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Article Four

Whether Charity is a Specific Virtue

We proceed to the fourth article thus:

1. It seems that charity is not a specific virtue. For Hieronymus says (reference unknown, but Augustine says the same thing in Epist. 167): “I summarize all definitions of virtue thus— virtue is charity, by which we love God and our neighbour.” Augustine also implies in De Mor. Eccles. 15, and says expressly in 15 De Civ. Dei. 22, that “virtue is the rule of love.” But the definition of virtue in general makes no mention of any specific virtue. Hence charity is not a specific virtue.

2. Again, what extends to the operations of all virtues cannot itself be a specific virtue. Now charity extends to the operations of all virtues, according to I Cor. 13:4: “Charity suffereth long, and is kind,” etc. It extends even to a man’s every deed, according to I Cor. 16:14: “Let all your things be done with charity.” Hence charity is not a specific virtue.

3. Again, the precepts of the law correspond to the acts of the virtues. Now Augustine says (De Perf. Just. 5): “The general commandment is ‘Thou shalt love,’ and the general prohibition is ‘Thou shalt not covet.'” Charity is thus a general virtue.

On the other hand: the general is never numbered together with the specific. But charity is numbered together with the specific virtues of hope and faith, as in I Cor. 13:13: “And now abideth faith, hope, and charity, these three.” Charity is therefore a specific virtue.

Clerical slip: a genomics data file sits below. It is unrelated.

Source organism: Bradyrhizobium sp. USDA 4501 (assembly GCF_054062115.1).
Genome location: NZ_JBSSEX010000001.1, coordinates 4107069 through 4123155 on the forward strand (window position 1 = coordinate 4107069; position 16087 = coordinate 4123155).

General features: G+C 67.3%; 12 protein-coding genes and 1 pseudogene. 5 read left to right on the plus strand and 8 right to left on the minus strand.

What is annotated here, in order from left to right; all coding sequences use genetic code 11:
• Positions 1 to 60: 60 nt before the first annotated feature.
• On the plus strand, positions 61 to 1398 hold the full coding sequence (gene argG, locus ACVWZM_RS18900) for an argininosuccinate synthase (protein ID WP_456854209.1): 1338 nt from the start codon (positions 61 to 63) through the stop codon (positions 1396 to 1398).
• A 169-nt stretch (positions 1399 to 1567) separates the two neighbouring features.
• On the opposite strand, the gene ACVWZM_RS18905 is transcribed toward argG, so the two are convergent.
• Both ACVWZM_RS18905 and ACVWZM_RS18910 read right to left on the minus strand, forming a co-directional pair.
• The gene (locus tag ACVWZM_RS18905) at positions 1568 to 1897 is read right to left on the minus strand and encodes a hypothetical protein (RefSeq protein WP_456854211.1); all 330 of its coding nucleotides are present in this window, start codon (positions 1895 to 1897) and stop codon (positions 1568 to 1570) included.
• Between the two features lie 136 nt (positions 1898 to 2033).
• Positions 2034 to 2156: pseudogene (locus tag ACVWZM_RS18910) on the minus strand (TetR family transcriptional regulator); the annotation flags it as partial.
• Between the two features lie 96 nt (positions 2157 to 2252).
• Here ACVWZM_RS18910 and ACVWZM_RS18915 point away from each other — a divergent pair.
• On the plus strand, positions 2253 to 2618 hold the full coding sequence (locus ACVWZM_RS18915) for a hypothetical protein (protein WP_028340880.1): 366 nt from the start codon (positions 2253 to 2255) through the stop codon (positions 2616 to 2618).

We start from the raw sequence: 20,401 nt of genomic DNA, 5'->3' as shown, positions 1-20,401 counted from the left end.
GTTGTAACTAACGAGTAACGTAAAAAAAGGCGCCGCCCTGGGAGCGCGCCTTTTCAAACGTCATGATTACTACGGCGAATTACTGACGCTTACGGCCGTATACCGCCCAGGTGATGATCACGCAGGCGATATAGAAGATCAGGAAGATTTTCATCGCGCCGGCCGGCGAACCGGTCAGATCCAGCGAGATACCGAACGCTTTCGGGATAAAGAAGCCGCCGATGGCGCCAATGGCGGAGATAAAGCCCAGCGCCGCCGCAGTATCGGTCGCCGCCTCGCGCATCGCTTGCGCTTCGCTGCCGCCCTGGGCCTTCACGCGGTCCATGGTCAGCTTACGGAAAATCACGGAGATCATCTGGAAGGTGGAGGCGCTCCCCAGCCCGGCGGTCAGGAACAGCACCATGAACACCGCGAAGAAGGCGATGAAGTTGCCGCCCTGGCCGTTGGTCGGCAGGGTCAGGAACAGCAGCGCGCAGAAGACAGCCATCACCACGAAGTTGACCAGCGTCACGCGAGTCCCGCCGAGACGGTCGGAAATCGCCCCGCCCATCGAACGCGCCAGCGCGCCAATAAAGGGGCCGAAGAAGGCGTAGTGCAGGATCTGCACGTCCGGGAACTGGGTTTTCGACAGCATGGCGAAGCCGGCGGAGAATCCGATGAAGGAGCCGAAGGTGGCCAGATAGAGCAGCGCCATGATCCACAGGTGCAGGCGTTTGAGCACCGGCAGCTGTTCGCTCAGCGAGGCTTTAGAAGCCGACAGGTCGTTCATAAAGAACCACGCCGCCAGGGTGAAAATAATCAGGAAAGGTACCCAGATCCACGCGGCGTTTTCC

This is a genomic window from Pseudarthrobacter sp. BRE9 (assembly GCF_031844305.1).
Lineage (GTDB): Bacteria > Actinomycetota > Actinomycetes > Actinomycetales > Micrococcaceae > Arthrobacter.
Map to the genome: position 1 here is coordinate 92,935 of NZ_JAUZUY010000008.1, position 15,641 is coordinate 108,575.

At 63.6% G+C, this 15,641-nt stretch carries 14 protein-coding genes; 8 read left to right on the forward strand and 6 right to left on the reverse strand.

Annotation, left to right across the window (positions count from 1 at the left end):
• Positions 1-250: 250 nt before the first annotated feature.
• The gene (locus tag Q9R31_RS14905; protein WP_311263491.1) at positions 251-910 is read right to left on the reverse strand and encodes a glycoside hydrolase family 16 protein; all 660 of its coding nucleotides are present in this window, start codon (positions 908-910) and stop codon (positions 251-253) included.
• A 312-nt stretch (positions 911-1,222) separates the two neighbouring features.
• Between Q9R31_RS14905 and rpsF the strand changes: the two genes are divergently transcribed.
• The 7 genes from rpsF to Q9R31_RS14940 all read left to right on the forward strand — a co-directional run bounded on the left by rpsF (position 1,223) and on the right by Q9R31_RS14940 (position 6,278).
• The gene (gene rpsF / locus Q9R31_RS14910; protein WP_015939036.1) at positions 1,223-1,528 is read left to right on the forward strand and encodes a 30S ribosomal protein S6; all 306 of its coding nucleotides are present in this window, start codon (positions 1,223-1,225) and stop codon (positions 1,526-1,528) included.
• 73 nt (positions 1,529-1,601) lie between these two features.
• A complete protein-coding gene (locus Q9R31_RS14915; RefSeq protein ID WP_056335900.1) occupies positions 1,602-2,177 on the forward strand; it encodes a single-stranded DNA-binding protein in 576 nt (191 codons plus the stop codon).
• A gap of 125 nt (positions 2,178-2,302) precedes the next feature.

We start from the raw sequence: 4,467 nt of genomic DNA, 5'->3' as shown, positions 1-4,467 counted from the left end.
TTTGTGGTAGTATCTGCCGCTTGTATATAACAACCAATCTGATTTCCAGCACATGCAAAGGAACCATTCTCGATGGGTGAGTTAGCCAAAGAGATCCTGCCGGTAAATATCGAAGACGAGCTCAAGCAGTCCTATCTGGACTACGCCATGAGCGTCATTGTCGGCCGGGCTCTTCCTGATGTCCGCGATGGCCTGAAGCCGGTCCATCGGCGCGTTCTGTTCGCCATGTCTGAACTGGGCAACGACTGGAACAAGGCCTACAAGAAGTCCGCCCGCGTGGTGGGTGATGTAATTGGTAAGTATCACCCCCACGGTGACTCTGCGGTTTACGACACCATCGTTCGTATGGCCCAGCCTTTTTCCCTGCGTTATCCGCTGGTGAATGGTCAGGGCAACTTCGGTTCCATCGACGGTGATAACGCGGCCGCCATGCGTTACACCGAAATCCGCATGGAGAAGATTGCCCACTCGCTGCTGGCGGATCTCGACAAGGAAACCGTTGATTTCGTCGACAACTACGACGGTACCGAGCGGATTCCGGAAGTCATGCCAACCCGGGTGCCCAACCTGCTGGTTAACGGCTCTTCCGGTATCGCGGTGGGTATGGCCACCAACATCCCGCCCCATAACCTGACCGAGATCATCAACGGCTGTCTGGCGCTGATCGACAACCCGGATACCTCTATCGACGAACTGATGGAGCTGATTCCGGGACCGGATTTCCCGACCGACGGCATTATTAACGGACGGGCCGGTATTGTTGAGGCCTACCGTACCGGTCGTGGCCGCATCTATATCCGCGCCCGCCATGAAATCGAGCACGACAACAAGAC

I answer: we have already explained (12ae, Q. 18, Art. 2, and Q. 54, Art. 2) that an act and a habit both derive their species from their object, and that the proper object of love is the good (12ae, Q. 17, Art. 1). There is therefore a specific kind of love where there is a specific kind of good. Now in its aspect as the object of happiness, divine good is a specific kind of good. The love of charity is consequently a specific kind of love, since it is the love of this specific good. Charity is therefore a specific virtue.

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On the first point: charity is mentioned in the definition of virtue in general not because its nature is that which is common to every virtue, but because every virtue depends on it, as we shall show in Arts. 7 and 8. Prudence is mentioned in the definition of the moral virtues for a similar reason in 2 Ethics 6 and 6 Ethics 13, because they depend on prudence.

On the second point: a virtue or an art which is concerned with an ultimate end has authority over such virtues as are concerned only with other subordinate ends. Thus the art of the soldier commands the art of horsemanship, as is said in 1 Ethics 1. Now the object of charity is the final end of human life, which is eternal blessedness. Hence charity extends to the whole activity of human life by way of authority, not by directly determining every virtuous action.

On the third point: the precept of love is said to be the general commandment because all other precepts are subordinate to it as their end, according to I Tim. 1:5: “the end of the commandment is charity.”

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